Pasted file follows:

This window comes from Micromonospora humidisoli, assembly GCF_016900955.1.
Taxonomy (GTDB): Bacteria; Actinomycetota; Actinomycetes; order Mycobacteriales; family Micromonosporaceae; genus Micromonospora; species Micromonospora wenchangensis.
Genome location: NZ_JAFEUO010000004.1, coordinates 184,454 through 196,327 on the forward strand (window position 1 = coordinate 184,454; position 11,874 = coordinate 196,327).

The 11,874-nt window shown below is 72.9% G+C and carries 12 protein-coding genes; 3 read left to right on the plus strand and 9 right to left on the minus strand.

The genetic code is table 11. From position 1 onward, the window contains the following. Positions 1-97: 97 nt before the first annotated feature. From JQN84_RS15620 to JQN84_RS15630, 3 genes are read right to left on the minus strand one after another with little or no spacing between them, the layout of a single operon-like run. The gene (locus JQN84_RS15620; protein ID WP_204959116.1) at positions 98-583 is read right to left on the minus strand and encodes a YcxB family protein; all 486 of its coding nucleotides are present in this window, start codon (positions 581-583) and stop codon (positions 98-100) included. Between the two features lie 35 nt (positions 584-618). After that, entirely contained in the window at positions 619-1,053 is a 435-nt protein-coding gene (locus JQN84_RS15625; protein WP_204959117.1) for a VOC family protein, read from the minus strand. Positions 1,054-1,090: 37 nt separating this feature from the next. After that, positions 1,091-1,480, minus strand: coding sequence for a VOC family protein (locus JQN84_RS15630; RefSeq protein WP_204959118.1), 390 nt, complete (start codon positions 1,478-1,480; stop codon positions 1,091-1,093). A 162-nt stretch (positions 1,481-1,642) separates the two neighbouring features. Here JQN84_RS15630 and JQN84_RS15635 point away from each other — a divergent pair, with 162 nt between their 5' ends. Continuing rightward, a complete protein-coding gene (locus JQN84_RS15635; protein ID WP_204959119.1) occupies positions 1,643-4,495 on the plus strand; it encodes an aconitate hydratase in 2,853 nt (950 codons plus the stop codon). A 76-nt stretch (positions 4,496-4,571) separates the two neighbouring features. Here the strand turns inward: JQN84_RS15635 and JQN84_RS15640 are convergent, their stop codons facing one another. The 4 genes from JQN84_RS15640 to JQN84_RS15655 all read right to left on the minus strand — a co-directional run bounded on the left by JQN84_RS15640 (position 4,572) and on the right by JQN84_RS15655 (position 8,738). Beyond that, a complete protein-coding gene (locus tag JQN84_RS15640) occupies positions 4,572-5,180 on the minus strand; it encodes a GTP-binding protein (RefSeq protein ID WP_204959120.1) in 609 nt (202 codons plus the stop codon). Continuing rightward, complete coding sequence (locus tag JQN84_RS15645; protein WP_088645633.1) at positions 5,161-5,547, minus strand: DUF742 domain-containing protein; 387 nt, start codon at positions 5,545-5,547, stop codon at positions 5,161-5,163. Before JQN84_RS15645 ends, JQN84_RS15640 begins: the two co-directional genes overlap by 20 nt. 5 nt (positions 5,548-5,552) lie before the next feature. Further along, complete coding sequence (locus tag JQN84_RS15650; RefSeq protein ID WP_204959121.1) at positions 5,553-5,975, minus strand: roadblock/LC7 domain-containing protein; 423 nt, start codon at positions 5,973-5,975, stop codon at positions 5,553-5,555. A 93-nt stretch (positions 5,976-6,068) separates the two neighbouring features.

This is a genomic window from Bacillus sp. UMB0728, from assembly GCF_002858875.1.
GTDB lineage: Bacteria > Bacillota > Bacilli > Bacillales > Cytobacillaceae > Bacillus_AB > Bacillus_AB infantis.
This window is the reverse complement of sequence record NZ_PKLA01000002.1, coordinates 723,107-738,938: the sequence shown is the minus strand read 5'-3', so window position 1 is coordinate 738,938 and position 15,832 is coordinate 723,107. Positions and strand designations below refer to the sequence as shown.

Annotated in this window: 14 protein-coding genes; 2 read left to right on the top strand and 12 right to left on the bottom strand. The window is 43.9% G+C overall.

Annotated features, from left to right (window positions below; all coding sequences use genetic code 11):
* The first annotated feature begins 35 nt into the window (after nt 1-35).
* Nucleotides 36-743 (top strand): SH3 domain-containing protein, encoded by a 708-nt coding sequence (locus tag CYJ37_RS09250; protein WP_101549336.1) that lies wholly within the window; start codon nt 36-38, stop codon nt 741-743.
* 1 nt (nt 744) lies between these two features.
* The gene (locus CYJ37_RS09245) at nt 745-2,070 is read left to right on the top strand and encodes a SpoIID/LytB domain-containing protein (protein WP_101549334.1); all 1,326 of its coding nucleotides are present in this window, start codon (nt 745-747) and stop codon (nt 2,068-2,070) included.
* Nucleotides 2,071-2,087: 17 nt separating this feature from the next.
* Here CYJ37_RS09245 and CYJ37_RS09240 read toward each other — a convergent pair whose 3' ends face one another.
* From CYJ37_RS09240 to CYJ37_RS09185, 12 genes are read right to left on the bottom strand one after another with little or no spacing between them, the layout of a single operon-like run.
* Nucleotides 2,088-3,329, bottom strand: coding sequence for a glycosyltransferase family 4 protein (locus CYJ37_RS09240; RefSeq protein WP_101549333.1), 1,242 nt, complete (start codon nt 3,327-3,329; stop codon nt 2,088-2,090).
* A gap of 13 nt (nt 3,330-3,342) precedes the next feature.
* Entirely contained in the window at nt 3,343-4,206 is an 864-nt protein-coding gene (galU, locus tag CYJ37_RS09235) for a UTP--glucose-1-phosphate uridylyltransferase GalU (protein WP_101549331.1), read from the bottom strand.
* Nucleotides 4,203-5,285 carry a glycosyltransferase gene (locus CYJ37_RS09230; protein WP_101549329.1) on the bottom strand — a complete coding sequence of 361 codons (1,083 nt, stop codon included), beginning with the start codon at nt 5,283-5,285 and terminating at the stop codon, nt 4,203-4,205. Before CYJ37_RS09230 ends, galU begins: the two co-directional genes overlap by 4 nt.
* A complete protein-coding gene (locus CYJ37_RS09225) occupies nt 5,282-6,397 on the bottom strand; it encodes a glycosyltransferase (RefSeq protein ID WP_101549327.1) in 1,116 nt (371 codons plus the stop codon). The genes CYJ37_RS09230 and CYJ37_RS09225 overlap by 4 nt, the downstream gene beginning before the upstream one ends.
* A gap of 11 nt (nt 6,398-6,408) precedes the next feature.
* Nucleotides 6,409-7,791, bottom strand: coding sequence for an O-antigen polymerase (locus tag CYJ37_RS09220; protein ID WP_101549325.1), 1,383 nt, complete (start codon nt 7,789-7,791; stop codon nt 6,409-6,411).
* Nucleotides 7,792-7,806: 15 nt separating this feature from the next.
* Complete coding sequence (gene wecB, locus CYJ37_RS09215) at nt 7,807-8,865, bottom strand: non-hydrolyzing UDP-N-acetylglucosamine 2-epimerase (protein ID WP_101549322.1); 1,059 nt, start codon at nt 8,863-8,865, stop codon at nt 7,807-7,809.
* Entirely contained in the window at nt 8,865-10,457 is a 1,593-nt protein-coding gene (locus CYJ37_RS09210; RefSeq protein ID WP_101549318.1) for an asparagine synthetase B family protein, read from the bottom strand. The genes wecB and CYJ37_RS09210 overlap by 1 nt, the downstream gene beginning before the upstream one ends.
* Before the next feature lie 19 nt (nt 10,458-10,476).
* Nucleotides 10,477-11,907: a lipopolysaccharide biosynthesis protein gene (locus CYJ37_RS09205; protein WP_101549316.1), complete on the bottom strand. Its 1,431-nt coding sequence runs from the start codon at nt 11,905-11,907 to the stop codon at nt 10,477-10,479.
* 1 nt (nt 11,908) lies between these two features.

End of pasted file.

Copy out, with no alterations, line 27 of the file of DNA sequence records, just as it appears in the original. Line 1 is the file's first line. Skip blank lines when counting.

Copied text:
* Entirely contained in the window at nt 8,865-10,457 is a 1,593-nt protein-coding gene (locus CYJ37_RS09210; RefSeq protein ID WP_101549318.1) for an asparagine synthetase B family protein, read from the bottom strand. The genes wecB and CYJ37_RS09210 overlap by 1 nt, the downstream gene beginning before the upstream one ends.